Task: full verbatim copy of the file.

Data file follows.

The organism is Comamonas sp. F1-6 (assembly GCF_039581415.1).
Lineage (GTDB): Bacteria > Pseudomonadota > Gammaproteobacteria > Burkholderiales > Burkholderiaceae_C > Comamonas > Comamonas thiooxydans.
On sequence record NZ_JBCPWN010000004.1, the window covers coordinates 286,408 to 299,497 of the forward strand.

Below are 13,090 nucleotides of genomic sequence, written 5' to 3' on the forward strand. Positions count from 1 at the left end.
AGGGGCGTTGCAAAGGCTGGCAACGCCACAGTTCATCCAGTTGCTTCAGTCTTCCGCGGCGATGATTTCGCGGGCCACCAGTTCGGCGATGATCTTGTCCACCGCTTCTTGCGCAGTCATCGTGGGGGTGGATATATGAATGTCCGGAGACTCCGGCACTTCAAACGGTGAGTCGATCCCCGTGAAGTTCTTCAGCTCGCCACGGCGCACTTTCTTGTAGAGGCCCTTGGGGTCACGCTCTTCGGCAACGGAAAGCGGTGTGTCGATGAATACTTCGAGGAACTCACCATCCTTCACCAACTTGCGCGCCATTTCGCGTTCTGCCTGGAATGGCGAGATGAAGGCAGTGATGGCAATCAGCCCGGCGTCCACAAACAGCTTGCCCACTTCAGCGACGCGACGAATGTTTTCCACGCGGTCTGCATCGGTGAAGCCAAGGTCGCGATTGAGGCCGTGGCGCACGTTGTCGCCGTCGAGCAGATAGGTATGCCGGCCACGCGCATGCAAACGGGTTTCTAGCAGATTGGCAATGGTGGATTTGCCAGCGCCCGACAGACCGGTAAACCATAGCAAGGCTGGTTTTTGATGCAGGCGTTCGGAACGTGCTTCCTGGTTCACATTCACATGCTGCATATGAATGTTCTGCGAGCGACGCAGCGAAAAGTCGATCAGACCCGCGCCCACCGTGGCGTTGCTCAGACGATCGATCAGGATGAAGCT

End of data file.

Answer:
The organism is Comamonas sp. F1-6 (assembly GCF_039581415.1).
Lineage (GTDB): Bacteria > Pseudomonadota > Gammaproteobacteria > Burkholderiales > Burkholderiaceae_C > Comamonas > Comamonas thiooxydans.
On sequence record NZ_JBCPWN010000004.1, the window covers coordinates 286,408 to 299,497 of the forward strand.

Below are 13,090 nucleotides of genomic sequence, written 5' to 3' on the forward strand. Positions count from 1 at the left end.
AGGGGCGTTGCAAAGGCTGGCAACGCCACAGTTCATCCAGTTGCTTCAGTCTTCCGCGGCGATGATTTCGCGGGCCACCAGTTCGGCGATGATCTTGTCCACCGCTTCTTGCGCAGTCATCGTGGGGGTGGATATATGAATGTCCGGAGACTCCGGCACTTCAAACGGTGAGTCGATCCCCGTGAAGTTCTTCAGCTCGCCACGGCGCACTTTCTTGTAGAGGCCCTTGGGGTCACGCTCTTCGGCAACGGAAAGCGGTGTGTCGATGAATACTTCGAGGAACTCACCATCCTTCACCAACTTGCGCGCCATTTCGCGTTCTGCCTGGAATGGCGAGATGAAGGCAGTGATGGCAATCAGCCCGGCGTCCACAAACAGCTTGCCCACTTCAGCGACGCGACGAATGTTTTCCACGCGGTCTGCATCGGTGAAGCCAAGGTCGCGATTGAGGCCGTGGCGCACGTTGTCGCCGTCGAGCAGATAGGTATGCCGGCCACGCGCATGCAAACGGGTTTCTAGCAGATTGGCAATGGTGGATTTGCCAGCGCCCGACAGACCGGTAAACCATAGCAAGGCTGGTTTTTGATGCAGGCGTTCGGAACGTGCTTCCTGGTTCACATTCACATGCTGCATATGAATGTTCTGCGAGCGACGCAGCGAAAAGTCGATCAGACCCGCGCCCACCGTGGCGTTGCTCAGACGATCGATCAGGATGAAGCT